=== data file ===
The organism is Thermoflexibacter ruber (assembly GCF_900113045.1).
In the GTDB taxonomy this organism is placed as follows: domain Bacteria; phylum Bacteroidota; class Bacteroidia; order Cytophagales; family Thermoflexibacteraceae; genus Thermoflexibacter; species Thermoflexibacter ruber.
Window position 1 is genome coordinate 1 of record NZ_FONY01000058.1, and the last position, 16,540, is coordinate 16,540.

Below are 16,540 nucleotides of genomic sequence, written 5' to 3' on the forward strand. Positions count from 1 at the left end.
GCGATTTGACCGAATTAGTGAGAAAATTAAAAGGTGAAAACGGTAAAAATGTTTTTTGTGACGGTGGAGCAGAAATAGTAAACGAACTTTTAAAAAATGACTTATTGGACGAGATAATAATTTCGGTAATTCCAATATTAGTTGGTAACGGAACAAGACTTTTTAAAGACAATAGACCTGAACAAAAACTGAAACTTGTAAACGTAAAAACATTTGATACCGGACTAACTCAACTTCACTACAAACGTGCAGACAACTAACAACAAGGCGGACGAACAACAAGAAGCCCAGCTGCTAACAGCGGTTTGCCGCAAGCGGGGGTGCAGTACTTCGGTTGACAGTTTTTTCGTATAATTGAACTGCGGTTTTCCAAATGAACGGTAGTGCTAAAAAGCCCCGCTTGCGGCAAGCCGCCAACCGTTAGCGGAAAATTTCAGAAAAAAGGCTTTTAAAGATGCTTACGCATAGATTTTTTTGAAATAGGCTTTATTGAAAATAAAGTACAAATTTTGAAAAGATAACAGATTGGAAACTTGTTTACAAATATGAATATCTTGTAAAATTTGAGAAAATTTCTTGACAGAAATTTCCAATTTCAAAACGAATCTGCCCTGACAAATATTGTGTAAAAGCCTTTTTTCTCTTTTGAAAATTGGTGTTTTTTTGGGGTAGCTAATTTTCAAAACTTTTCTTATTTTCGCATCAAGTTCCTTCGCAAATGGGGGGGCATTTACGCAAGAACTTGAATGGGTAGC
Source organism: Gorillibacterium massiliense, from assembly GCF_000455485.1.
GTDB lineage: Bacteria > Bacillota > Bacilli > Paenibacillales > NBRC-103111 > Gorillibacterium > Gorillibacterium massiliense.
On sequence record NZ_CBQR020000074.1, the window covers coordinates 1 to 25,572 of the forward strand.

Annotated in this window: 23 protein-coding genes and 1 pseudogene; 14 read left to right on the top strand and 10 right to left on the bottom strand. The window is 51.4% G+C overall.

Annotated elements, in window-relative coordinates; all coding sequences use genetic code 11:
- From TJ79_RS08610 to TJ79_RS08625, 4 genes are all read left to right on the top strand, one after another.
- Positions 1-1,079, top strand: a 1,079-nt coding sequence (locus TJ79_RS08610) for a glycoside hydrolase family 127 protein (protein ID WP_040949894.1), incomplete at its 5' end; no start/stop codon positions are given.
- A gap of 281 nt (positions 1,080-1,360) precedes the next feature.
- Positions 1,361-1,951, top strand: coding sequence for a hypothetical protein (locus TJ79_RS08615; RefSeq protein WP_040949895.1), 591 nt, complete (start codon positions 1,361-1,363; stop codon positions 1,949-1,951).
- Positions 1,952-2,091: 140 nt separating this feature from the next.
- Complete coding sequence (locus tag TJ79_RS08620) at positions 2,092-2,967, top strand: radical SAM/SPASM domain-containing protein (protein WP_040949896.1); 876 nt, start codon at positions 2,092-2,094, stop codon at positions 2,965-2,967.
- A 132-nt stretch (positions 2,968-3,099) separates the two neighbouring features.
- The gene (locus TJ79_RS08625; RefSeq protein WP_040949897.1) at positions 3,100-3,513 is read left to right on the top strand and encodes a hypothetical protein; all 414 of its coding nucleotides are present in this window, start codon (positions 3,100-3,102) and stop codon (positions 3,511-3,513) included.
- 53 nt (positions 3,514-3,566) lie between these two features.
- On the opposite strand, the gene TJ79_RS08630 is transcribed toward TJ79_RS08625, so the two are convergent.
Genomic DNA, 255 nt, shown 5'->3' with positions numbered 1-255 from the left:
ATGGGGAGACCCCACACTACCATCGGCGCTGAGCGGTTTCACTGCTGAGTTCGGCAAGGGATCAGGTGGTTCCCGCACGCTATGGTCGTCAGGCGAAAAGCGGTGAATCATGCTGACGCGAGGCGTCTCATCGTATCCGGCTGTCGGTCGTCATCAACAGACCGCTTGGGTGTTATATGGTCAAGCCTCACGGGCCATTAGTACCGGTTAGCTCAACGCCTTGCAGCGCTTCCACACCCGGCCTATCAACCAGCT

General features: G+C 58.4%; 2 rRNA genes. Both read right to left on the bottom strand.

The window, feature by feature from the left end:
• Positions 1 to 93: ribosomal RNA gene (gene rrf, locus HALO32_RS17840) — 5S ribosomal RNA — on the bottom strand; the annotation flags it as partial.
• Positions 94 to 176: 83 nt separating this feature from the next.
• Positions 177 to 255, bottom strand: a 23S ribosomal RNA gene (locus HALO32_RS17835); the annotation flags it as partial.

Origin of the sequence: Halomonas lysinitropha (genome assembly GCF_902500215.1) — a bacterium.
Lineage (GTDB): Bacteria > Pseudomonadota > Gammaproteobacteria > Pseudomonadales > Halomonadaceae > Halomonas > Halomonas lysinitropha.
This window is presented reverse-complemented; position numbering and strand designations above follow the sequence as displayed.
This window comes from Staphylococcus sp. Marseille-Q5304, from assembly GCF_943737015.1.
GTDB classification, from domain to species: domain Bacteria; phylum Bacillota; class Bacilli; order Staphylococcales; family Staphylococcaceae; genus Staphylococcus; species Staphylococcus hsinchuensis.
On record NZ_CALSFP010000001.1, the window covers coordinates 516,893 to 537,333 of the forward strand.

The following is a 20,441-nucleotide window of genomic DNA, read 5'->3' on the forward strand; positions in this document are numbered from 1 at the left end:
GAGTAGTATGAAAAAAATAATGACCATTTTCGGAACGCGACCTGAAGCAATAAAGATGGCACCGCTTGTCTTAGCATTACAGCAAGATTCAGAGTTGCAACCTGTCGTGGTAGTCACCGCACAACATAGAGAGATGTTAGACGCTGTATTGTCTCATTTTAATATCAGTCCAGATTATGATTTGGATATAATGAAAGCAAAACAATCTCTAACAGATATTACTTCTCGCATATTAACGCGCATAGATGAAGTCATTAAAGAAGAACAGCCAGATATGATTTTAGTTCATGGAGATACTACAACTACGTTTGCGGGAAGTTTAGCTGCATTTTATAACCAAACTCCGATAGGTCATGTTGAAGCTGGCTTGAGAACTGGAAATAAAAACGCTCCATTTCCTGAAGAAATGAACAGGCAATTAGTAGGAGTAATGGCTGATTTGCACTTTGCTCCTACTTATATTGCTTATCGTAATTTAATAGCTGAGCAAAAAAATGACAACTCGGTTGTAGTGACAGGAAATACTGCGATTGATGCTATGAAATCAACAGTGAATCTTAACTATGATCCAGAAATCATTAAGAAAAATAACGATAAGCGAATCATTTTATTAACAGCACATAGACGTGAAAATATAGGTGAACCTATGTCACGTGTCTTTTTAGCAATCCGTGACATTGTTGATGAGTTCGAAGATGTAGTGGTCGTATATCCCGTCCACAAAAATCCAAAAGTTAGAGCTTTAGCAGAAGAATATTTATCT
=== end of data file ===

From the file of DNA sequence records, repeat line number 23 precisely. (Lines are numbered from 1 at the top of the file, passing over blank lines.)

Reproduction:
General features: G+C 58.4%; 2 rRNA genes. Both read right to left on the bottom strand.